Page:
Design Journals: 360 Video Capture

When capturing 360 Video footage it is important to keep in mind the viewpoint that the footage puts the user in. For example, footage that is shot low to the ground will make the user feel very small in VR, whereas footage shot from high up will make them feel very tall in VR.

In my experience, the best way to capture the ideal intended user viewpoint is to use the Yi360 Camera and the Yi360 mobile application. When our team switched from the Samsung 360 to the Yi we were able to optimize our capture time by being able to preview the footage on the mobile application. This enabled us to make tripod adjustments and visual design decisions on the fly without having to connect to a laptop. The camera + app workflow worked particularly well for us when filming in Allen Gardens without a permit, especially because we had to be quick (and stealthy) in capturing the footage.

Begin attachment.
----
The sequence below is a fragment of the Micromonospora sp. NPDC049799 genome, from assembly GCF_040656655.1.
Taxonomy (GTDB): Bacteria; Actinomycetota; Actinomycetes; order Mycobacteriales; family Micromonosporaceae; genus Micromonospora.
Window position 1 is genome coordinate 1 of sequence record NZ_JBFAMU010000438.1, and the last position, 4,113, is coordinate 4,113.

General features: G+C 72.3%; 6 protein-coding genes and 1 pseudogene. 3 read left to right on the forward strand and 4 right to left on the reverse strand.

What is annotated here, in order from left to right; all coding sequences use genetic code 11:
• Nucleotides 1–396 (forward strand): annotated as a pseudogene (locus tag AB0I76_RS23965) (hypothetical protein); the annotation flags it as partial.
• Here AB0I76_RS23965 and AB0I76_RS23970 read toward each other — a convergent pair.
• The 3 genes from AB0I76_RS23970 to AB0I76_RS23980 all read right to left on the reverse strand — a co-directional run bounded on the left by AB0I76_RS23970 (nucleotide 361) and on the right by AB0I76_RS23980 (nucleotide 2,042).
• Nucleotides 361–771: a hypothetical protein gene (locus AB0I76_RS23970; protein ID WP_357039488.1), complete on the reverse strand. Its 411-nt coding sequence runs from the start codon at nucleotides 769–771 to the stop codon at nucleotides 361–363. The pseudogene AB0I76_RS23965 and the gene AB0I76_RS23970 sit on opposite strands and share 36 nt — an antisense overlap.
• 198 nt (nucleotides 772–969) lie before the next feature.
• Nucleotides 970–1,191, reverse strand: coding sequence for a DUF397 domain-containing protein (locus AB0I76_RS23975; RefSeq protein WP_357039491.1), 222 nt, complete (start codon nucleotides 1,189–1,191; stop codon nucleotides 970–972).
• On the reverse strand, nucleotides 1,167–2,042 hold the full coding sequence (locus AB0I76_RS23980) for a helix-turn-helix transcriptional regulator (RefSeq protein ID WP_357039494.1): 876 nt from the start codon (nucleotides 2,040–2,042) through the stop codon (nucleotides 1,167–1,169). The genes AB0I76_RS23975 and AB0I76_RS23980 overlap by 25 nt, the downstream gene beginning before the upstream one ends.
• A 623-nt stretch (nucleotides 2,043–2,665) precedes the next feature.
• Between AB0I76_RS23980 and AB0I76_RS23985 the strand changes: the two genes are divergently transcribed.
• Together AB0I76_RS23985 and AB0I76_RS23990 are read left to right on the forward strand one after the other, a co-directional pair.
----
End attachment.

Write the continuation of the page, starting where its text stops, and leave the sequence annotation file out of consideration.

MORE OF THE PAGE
When capturing 360 footage it is also imperative to keep in mind the weather conditions before a shoot. Our team made the unfortunate mistake of filming the Bluffs on a cold, overcast, afternoon. This resulted in a miserably cold shoot experience and poorly lit, inconsistent footage. From this experience, we learned that the optimal time for a 360 shoot would be early in the morning when the sun is at its highest so that the light conditions stay relatively the same throughout the shoot.

In the future, I would really like to take the skills and tools we acquired from this project and use them to capture 360 Videos of different ecological ecosystems. For example,  I think it would be visually interesting to view the world as and life of a beettle, a bird, or a tropical fish while hearing interesting stories about their ecosystem.

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